Treasury versus Progressives on the Financial Reform Bill

Bob Kuttner wrote an essay about disappointment with ObamaJon Cohn and Jonathan Chait responded. On a related note, people have asked me what I think about Senator Feingold deciding not to vote for the financial reform bill.

- For my overall impression of the bill, I want to echo points brought up by Roosevelt Institute Senior Fellow Rob Johnson here:

The financial reform legislation is both disappointing and inspiring. The legislation is the product of a broken government process where dollars overwhelm voters. Lobbying in the gazillions predictably stopped the needed major structural reforms that were revealed by the scope and scale of the financial crisis…

What is heartening is to see how so many people and organizations — who had little knowledge of this arcane subject matter two years ago — have contributed the energy to learn and engage and push relentlessly for reforms against the monied odds…It is also heartening to see people like Michael Greenberger, Elizabeth Warren, Damon Silvers, Dennis Kelleher, Matt Stoller, Jane Hamsher, the AFR team, Bob Kuttner and Senators Cantwell, Dorgan, Levin, Kaufman and Merkeley leading this formidable effort.

This is the first act of a many act play. Finance was too large in proportion to our economy. It is still too large, and our dysfunctional political system that aided and abetted the growth of the financial sector over the last 20 years cannot be expected to turn on a dime and enact profound and needed change. That agenda is still ahead. This first round was not the whole fight. It was the wake-up call and the beginning of the fight. Rest up and get ready. There is so much more to do.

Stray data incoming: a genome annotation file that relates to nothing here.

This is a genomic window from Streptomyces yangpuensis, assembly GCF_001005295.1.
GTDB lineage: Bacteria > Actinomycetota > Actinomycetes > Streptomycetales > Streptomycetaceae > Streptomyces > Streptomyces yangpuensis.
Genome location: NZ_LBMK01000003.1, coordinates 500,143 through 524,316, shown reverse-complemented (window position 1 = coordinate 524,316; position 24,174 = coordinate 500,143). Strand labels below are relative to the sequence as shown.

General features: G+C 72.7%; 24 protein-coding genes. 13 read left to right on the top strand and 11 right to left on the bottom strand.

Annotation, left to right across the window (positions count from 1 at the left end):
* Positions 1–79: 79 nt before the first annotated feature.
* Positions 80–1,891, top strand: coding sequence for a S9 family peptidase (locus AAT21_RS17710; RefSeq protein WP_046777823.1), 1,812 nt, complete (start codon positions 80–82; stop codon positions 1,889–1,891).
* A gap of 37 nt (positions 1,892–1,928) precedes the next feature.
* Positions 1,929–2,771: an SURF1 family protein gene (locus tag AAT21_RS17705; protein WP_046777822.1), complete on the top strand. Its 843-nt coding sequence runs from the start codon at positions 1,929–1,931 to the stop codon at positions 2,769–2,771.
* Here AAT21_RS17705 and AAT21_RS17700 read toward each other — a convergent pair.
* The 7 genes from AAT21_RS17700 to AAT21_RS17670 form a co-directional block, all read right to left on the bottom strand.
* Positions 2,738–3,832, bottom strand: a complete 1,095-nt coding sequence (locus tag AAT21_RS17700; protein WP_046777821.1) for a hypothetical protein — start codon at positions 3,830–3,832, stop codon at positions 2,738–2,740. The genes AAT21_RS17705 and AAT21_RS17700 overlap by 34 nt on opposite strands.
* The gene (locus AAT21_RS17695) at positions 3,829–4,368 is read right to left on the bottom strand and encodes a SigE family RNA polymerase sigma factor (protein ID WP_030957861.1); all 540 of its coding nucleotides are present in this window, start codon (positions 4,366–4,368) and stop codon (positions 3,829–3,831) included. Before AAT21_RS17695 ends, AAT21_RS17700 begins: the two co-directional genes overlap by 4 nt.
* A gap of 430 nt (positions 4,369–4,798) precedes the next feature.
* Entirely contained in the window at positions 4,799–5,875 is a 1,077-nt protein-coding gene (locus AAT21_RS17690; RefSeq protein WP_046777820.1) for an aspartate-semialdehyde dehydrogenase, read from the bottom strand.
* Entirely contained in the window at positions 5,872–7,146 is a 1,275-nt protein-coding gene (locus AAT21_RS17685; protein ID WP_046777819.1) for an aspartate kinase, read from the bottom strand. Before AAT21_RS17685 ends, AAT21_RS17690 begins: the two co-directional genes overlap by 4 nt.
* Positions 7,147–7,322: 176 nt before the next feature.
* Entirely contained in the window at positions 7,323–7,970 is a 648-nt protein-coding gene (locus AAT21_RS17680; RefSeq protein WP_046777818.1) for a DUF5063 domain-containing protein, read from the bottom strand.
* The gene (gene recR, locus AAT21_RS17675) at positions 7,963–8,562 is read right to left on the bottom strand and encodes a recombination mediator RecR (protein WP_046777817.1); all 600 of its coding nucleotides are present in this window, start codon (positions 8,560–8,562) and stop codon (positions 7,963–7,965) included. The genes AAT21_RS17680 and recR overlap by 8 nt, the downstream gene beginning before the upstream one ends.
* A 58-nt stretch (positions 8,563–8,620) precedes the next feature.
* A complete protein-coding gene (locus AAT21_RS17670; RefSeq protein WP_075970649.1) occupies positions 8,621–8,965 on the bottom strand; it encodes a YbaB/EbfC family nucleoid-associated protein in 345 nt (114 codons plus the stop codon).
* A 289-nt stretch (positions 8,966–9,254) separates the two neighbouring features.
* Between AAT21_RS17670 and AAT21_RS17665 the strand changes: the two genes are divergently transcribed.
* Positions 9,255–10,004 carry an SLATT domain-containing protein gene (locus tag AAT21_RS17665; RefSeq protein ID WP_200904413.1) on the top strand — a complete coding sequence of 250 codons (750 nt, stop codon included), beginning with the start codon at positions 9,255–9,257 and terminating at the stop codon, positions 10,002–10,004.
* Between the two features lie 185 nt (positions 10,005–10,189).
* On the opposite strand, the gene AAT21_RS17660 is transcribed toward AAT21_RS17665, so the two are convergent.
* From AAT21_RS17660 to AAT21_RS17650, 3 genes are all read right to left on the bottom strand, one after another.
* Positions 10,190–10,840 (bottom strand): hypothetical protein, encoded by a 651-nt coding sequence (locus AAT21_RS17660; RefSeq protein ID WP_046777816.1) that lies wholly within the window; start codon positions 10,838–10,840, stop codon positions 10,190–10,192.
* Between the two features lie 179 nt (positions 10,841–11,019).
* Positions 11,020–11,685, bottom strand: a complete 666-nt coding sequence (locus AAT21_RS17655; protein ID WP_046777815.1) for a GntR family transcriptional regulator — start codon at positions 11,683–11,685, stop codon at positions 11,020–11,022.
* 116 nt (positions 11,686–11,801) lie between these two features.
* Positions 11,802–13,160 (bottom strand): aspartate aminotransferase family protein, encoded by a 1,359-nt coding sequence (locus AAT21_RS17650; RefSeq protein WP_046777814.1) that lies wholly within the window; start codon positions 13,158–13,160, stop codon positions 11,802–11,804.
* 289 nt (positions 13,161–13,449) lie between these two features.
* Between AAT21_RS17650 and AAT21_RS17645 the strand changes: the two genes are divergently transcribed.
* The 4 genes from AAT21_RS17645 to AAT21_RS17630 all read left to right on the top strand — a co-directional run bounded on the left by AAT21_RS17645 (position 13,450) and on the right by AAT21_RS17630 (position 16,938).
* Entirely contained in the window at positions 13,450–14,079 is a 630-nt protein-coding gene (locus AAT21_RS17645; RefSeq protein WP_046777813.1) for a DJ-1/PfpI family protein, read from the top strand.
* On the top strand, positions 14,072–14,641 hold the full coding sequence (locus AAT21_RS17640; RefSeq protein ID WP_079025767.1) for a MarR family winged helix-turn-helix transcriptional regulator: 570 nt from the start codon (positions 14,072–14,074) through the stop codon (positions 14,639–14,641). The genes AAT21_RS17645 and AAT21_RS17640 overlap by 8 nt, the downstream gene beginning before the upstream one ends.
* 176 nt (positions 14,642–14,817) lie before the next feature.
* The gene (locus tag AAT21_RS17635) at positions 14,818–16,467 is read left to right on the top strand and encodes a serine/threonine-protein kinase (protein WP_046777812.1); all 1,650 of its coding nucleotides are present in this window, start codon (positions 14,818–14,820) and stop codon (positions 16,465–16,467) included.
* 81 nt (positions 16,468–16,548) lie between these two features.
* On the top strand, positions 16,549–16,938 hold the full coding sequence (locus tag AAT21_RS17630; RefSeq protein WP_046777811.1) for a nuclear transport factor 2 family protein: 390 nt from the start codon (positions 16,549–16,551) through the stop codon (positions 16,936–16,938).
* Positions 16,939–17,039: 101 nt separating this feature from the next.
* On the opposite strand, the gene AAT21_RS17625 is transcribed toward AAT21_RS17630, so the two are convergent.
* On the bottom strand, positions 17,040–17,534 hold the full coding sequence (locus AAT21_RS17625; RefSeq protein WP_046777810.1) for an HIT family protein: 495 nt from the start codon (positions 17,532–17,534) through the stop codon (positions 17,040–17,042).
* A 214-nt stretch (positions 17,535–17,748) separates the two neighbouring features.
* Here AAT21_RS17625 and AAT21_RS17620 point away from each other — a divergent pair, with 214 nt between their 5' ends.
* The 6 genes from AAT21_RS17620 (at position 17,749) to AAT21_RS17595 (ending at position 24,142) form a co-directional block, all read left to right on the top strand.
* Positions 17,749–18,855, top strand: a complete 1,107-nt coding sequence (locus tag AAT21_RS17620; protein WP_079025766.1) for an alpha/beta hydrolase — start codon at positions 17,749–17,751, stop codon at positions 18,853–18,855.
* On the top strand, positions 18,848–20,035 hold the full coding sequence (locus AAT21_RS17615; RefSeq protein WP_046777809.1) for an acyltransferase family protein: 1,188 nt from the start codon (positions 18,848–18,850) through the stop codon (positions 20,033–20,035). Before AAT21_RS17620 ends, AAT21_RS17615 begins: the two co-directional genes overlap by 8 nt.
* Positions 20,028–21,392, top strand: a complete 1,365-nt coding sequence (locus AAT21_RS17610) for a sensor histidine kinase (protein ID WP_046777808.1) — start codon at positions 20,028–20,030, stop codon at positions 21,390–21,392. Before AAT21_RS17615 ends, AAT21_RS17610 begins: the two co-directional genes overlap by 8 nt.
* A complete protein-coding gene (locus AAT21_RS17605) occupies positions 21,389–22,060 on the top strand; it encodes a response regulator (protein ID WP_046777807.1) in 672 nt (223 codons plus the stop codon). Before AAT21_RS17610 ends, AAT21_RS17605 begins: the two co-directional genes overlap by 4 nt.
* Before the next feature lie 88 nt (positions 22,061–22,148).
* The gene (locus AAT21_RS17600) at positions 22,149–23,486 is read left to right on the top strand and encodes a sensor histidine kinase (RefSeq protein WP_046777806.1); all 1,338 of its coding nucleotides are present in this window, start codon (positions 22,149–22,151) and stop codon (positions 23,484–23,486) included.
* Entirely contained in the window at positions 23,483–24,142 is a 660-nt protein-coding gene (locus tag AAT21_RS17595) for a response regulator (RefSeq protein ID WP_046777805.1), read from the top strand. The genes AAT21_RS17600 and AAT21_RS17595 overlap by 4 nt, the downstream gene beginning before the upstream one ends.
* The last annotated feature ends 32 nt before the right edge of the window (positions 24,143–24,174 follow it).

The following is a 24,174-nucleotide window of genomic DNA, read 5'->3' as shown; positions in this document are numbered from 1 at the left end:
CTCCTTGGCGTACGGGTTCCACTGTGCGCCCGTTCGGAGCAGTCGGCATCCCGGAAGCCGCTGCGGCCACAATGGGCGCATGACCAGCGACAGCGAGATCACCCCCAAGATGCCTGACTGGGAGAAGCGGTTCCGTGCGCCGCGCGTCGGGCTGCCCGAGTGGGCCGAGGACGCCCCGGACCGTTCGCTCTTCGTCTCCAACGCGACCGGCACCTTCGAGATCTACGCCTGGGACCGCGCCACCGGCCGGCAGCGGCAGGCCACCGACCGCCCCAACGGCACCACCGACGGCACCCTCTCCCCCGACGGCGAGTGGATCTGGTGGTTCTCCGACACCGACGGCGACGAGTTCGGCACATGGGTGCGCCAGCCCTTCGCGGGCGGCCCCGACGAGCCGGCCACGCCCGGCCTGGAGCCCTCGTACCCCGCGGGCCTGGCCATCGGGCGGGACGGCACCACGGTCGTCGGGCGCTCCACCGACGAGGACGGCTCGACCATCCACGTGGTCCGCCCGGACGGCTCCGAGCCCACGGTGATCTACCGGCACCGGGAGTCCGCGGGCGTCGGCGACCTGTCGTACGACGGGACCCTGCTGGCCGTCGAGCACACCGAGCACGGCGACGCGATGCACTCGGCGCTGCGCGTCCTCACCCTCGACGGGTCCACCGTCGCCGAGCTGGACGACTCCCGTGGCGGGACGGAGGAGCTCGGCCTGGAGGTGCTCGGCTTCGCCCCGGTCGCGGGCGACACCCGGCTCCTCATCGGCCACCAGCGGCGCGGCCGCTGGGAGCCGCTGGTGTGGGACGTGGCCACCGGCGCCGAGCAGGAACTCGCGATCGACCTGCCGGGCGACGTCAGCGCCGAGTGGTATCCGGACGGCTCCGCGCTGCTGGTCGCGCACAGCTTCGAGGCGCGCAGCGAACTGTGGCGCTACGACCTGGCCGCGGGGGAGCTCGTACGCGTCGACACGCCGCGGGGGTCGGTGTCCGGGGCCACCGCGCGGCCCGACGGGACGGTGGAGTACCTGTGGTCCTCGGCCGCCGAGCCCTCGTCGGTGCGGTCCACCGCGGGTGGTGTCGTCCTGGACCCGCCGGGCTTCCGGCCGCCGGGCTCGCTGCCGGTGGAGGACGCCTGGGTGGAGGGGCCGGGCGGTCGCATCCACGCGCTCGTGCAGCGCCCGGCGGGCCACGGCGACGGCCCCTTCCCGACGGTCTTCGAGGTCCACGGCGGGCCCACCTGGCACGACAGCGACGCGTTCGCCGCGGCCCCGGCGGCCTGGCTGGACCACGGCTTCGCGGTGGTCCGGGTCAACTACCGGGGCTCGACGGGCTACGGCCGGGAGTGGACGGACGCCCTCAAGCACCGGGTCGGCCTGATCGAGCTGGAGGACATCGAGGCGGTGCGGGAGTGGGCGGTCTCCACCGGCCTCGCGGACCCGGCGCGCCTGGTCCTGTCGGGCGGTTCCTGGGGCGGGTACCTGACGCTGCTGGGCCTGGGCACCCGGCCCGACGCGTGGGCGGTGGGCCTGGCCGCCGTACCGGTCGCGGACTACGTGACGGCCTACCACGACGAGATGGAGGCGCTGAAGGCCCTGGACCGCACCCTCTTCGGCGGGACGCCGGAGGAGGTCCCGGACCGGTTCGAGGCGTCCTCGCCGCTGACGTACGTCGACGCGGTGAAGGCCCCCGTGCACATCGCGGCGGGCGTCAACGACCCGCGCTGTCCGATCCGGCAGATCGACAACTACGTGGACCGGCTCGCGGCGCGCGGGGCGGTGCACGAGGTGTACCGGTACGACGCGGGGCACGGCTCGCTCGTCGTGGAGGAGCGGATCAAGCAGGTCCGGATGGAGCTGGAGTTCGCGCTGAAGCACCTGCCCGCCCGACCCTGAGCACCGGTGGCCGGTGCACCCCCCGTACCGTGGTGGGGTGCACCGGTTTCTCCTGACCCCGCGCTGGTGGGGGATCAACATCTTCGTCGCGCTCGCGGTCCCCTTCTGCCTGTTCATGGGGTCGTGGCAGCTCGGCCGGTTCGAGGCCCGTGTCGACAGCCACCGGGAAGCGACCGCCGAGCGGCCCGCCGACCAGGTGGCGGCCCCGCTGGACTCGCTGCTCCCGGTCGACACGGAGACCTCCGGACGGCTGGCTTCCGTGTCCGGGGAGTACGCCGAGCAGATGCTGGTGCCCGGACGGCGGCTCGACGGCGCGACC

I think that’s right. Considering that every financial industry bill going back to the early 1980s has been written hand-in-hand with the financial industry, the first bill to push back on this failed deregulation was going to be a nightmare. But I’m impressed and humbled by the works, education and advocacy network that was put into place in such a short period of time and against such odds.

- Jonathan Bernstein notes that Feingold’s opposition gives extra power to the centrist Republicans. I’m not sure how I feel about the debate over how much President Obama could have done or could do, especially in terms of the military or in terms of the health care bill. But I do think Treasury could have moved this bill in a lot of ways. They set the terms under which the debate would unfold. And whenever they got involved with Congress, they pushed for less structural reforms. They pushed for the solution that embraced the status quo with arms wide open.

Treasury against Progressives on FinReg

Examples? Off the top of my head, ones with a paper trail: They fought the Collins amendment for quality of bank capital, fought leverage requirements like a 15-to-1 cap, fought prefunding the resolution mechanism, fought Section 716 spinning out swap desks, removed foreign exchange swaps and introduced end user exemption from derivative language between the Obama white paper and the House Bill, believed they could have gotten the SAFE Banking Amendment to break up the banks but didn’t try, pushed against the full Audit the Fed and encouraged the Scott Brown deal.

You can agree or disagree with any number of those items, think they are brilliant or dumb, reasonable or a pipe dream. But what is worth noting is that they always end up leaving their fingerprints on the side of less structural reform and in favor of the status quo on Wall Street. These are some of the many ideas that progressives brought to the table, and there’s a documentable trail of each one of them being opposed and fought against by the administration.